Congratulations to the city of Atlanta and each campaigning locality being bold, brave, and visionary.
We salute you!
Winding down from World Interfaith Harmony week would be a backwards way of saying it. For event organizers like the Compassionate Cities campaigners in Atlanta, the work is only just beginning.
This is true of Rev. Bob Thompson, Board Chair Emeritus of the Council for a Parliament of the World’s Religions, who is now championing a metro-wide effort to bring the Charter for Compassion to life in Atlanta. The Compassionate Atlanta kickoff event was held at the Carter Center on February 2 with co-sponsorship of the Parliament’s Faiths Against Hate campaign, and as a participating entity of the United Nations World Interfaith Harmony Week observance. Incidentally coinciding with the beginning of Black History Month in the United States, the Compassionate Atlanta launch embodies the beloved community vision of Rev. Dr. Martin Luther King, Jr.
By launching the campaign, Rev. Thompson is primed to share how a Compassionate city campaign works, and what the Charter means to Atlanta. In a recent conversation with the Parliament, Thompson explains how Atlanta pulls interfaith and interracial harmony under the same umbrella, and why partners like the Parliament’s Faiths Against Hate campaign and other common causes can find a local focus to live out the Charter.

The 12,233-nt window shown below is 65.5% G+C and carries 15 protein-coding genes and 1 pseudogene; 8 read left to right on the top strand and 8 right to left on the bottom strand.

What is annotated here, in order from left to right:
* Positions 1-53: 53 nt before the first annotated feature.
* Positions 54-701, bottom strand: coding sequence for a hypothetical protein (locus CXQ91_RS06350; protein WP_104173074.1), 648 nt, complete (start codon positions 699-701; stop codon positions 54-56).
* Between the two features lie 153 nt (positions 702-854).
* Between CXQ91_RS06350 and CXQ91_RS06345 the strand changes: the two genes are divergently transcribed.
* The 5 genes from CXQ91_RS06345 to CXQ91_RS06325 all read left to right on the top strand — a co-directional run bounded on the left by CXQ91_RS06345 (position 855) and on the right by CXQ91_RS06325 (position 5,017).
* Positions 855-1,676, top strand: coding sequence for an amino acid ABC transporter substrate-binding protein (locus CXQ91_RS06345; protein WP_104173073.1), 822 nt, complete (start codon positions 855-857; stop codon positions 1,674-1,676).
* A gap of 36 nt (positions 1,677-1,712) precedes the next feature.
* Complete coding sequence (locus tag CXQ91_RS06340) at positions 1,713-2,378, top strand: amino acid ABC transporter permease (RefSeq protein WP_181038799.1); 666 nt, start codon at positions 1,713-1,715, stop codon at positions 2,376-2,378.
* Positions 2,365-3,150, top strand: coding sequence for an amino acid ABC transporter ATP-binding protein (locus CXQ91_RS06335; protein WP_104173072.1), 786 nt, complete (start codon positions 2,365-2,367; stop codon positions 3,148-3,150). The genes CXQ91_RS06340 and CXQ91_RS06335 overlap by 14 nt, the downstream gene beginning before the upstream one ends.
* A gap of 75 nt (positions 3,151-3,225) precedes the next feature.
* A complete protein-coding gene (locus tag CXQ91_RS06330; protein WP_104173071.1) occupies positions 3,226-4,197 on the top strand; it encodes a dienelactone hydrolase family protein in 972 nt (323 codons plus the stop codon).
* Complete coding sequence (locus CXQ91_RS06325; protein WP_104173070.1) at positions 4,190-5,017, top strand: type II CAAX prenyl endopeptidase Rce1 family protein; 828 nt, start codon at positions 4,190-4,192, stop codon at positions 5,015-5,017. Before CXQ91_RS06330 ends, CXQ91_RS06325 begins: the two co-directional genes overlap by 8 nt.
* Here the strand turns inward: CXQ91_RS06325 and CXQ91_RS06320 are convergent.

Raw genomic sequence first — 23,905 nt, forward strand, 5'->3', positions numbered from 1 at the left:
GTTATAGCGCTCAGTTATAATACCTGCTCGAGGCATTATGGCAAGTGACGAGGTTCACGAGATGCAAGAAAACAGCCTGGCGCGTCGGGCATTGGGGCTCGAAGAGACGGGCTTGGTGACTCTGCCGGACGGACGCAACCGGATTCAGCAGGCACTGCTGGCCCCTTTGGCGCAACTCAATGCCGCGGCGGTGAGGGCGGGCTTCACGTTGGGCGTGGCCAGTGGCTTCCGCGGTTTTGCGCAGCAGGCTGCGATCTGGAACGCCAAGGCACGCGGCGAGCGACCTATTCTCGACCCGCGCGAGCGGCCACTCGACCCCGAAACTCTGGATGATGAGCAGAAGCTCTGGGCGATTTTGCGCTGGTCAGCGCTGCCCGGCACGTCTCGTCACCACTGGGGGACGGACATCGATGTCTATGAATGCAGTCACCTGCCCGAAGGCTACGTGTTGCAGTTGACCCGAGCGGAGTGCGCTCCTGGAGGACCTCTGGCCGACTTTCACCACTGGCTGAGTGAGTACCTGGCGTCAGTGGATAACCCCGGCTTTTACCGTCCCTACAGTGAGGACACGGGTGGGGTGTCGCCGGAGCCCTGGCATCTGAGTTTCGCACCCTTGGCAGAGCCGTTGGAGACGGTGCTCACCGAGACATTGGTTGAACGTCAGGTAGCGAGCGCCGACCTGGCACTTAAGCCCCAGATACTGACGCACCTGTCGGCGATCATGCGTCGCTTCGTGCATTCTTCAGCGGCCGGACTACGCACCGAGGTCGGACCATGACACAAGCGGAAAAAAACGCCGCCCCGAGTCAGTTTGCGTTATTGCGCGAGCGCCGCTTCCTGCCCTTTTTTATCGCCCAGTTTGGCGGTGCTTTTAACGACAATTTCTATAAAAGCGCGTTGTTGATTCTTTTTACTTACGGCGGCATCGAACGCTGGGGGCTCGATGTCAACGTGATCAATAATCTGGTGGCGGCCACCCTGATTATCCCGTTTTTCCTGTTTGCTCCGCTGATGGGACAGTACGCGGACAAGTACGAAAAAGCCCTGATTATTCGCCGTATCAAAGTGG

Parliament: Before we talk about the Charter, what can you share from your favorite memories of your time on the Parliament board?
Rev. Thompson: I cherish so many luminous memories from my tenure. From the Parliament in Cape Town to leading a small group of trustees to meet with the Dalai Lama—these and many significant encounters linger in my memory. But probably the most significant recollection occurred after 9/11 when we hosted a large interfaith gathering in a Chicago-area mosque. Following that gathering many of us in the Chicago interfaith community literally stood with our Muslim sisters and brothers outside of Chicago-area mosques for a number of subsequent days as a statement of our solidarity.
Parliament: How does the Charter for Compassion relate to its offspring movements, like Compassionate Action International, the Compassion Games, and Compassionate City campaigns?
Rev. Thompson: The Charter For Compassion was first articulated by Karen Armstrong in her “Make A Wish” TED talk in 2008. Her wish was granted and the Charter For Compassion was subsequently drafted by a “Council of Conscience,” consisting of interfaith global religious and spiritual leaders. The Charter is the blueprint for the International Campaign for Compassionate Cities and Compassion Games which serve as concrete expressions of the Charter for Compassion.
Parliament: What does it mean for a city to create a Compassion Campaign?
Rev. Thompson: Every city campaign reflects local capacities. But each and every city campaign is rooted in the Charter For Compassion. However we organize in our cities, the message is the same, “treat others the way you want to be treated.”
Parliament: How have municipal leaders taken to the Charter? Do governmental entities agree to change their practices to promote Compassion?
Rev. Thompson: When a city government declares itself a “compassionate city” it issues a proclamation that embraces the Charter for Compassion while working together with its citizens to develop a compassionate action plan that reflects the vision and capacities of that municipality. These efforts ultimately have the power of changing the public conversation and consciousness.